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Case Study: Liability Waivers, Personal Trainers Create Major Questions in Gym Injury Claims

two people working out in a gym while wearing masks

Victims who suffer injuries at gyms and fitness clubs face many challenges when it comes to evaluating the merits of their claims and their right to recover damages. Among these are issues associated with liability waivers signed by members and guests, as well as arrangements where gyms hire personal trainers as independent contractors rather than employees.

But just because liability waivers have been signed or injuries occurred under the watch of an independent contractor does not mean victims are without options.

As illustrated in a case handled by Biren Law Group, experienced counsel can help plaintiffs investigate issues salient to their claim and explore available strategies to establish fault and liability.

Case Facts

Biren Law Group represented a Plaintiff who suffered a severe wrist injury when her personal trainer negligently conducted an accelerated sprint exercise. Specifically, the Plaintiff was instructed to run full speed down a track while the trainer held bands attached a harness on her body. The harness was not designed for this type of exercise.

While conducting the sprint-resistance exercise, the personal trainer released the bands, which were still attached to the Plaintiff’s harness. This caused the bands to immediately lose resistance, trail behind the Plaintiff as she sprinted at full speed, and ultimately flip up and entangle the Plaintiff’s feet.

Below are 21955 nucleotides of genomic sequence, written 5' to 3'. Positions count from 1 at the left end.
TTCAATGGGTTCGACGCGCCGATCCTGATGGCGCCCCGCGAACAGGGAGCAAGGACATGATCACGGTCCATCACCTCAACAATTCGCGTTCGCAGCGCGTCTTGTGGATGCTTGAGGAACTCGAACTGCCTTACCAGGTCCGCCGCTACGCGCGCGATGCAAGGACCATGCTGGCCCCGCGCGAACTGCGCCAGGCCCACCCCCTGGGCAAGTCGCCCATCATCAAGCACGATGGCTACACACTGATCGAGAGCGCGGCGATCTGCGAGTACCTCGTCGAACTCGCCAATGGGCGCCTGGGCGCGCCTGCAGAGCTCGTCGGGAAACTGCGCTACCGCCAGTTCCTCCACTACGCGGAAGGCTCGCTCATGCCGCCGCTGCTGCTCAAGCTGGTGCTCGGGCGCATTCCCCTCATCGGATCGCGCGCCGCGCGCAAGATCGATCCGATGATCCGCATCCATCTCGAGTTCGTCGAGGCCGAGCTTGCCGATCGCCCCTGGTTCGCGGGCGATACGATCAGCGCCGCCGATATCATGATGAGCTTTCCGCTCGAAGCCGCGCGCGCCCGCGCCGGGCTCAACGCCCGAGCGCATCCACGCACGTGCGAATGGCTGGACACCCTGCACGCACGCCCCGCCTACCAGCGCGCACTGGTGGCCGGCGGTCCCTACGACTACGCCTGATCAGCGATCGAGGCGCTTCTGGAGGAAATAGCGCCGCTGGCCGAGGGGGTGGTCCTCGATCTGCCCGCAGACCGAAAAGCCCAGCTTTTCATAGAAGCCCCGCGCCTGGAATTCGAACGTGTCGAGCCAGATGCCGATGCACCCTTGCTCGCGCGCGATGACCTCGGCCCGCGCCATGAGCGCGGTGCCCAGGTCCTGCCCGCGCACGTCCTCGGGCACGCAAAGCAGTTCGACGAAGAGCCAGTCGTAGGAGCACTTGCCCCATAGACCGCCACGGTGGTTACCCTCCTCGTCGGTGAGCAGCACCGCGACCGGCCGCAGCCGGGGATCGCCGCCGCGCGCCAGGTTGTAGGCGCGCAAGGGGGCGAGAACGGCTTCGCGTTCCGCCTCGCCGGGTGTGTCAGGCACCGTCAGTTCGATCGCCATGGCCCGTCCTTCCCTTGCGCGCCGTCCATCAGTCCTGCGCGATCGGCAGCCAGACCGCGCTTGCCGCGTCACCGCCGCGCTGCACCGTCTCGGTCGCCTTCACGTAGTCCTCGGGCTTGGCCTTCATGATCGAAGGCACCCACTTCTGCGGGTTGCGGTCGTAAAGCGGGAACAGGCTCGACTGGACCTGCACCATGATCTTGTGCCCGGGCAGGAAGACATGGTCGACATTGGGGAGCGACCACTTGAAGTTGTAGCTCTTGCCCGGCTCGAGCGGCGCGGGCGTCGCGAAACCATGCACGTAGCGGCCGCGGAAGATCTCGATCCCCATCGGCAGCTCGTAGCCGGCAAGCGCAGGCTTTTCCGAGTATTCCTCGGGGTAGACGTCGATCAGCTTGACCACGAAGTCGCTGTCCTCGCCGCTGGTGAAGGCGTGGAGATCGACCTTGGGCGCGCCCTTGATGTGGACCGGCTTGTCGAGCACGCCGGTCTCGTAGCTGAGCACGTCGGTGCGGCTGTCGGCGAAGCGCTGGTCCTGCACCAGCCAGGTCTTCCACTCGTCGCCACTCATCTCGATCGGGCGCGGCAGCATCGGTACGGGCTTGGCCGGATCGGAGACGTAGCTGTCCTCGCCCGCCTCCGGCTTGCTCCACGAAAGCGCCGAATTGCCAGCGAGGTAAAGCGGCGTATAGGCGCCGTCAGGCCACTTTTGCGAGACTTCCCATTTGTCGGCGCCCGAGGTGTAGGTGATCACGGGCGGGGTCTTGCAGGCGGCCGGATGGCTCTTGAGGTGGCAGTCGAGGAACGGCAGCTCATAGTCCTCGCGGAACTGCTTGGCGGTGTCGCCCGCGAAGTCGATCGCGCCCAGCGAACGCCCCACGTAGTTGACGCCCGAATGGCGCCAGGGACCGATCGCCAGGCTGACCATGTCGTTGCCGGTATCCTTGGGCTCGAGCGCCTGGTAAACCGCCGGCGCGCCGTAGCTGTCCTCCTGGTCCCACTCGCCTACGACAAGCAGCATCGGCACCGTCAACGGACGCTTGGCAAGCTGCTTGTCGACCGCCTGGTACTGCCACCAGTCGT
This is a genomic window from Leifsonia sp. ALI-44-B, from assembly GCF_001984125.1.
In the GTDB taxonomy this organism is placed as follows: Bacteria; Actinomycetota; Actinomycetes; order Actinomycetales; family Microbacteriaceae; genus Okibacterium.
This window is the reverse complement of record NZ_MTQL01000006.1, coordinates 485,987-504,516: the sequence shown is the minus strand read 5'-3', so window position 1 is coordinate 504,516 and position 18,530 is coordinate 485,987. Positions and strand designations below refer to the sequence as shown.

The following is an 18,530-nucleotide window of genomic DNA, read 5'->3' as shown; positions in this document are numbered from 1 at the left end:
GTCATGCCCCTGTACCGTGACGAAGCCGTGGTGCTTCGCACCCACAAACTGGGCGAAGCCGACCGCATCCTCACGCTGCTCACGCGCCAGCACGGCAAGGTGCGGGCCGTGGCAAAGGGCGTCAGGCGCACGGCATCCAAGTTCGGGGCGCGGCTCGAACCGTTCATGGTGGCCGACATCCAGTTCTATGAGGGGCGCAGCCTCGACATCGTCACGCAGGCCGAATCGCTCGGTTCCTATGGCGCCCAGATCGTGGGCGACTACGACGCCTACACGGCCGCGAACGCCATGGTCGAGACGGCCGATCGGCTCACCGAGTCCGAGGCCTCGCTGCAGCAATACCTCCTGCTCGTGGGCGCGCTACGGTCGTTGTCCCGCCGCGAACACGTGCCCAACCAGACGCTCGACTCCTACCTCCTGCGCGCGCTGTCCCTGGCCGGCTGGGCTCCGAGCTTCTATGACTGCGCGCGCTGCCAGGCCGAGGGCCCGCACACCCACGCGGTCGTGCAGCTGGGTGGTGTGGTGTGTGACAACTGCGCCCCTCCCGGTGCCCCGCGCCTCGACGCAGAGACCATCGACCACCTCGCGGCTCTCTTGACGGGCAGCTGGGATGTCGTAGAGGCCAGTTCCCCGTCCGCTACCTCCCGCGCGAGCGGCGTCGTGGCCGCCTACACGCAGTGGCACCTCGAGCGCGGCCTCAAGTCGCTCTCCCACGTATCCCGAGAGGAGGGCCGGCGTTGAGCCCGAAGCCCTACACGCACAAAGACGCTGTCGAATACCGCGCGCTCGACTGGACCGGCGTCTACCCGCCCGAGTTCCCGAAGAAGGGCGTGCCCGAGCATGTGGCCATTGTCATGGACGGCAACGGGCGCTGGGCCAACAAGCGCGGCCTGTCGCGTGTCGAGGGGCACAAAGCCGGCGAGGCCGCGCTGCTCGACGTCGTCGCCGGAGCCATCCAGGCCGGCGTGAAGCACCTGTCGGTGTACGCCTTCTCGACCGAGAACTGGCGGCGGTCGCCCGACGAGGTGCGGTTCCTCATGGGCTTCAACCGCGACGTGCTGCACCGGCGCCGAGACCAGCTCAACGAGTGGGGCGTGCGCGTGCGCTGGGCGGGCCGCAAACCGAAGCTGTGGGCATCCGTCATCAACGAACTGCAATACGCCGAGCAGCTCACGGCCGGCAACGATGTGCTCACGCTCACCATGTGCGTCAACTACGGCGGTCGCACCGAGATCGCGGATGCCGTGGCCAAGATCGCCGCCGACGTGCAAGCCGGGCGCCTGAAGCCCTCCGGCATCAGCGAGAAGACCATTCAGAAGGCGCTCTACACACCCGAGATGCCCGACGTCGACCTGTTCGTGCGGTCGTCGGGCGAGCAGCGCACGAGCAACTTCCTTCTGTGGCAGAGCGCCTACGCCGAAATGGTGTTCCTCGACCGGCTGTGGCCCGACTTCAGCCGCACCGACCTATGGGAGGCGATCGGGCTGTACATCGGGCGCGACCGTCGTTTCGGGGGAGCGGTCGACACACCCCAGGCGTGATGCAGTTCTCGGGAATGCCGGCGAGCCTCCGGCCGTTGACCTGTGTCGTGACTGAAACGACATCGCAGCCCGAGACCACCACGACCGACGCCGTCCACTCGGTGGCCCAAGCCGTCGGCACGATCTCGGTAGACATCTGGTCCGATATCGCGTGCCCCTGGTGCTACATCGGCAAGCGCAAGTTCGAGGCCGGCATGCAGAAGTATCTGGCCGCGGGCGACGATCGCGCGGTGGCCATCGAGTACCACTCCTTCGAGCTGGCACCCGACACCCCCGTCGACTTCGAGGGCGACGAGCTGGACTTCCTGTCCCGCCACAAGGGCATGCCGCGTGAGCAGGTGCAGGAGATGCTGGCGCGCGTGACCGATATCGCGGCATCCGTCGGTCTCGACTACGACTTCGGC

As a result, the Plaintiff fell and suffered a significant, life-altering wrist injury.

Case Issues: Membership Agreement, Negligence, Trainer Employment Status & Fraud

The case introduced three critical questions that needed to be resolved before Defendants could accept responsibility:

  1. Did the liability waiver in the trial membership agreement signed by the Plaintiff prior to working out with the Defendant trainer preclude her from pursuing a negligence claim against the Defendants?
  2. Was the personal trainer negligent?
  3. Was the personal trainer an employee of the gym and thus covered under the gym’s liability policy.

1. Liability Waiver in Gym Trial Membership Agreement

Gyms and fitness centers often require signature of liability waivers, typically as part of a membership agreement, before members and guests can use their facilities. These agreements generally limit members to filing claims only when they can prove gross negligence (which is a difficult standard to meet) or that the prevailing contract was invalid or did not apply.

In the absence of gross negligence, Biren Law Group’s first objective was to establish that the liability waiver contained in the trial membership agreement signed by the Plaintiff was not in effect at the time of the incident.

For this, BLG meticulously reviewed the contract, terms of the trial membership, and relevant case law, which made it clear the liability was only applicable during the 7-day trial period. This allowed the Plaintiff to:

  • Defeat the defendant’s arguments that the liability waiver precluded the claim;
  • Establish that the Plaintiff was not subject to the liability waiver.

Further, this legal maneuvering placed the Plaintiff in a position from which she only needed to prove negligence, rather than gross negligence, against the defendants.

2. Negligence

To address the issue of negligence, BLG retained one of the state’s top gym experts who was familiar with the type of workout the trainer had tried to perform and the correct type of equipment that should have been used.

Through the expert, the Plaintiff was able to prove that the Defendant’s failure to use the correct equipment: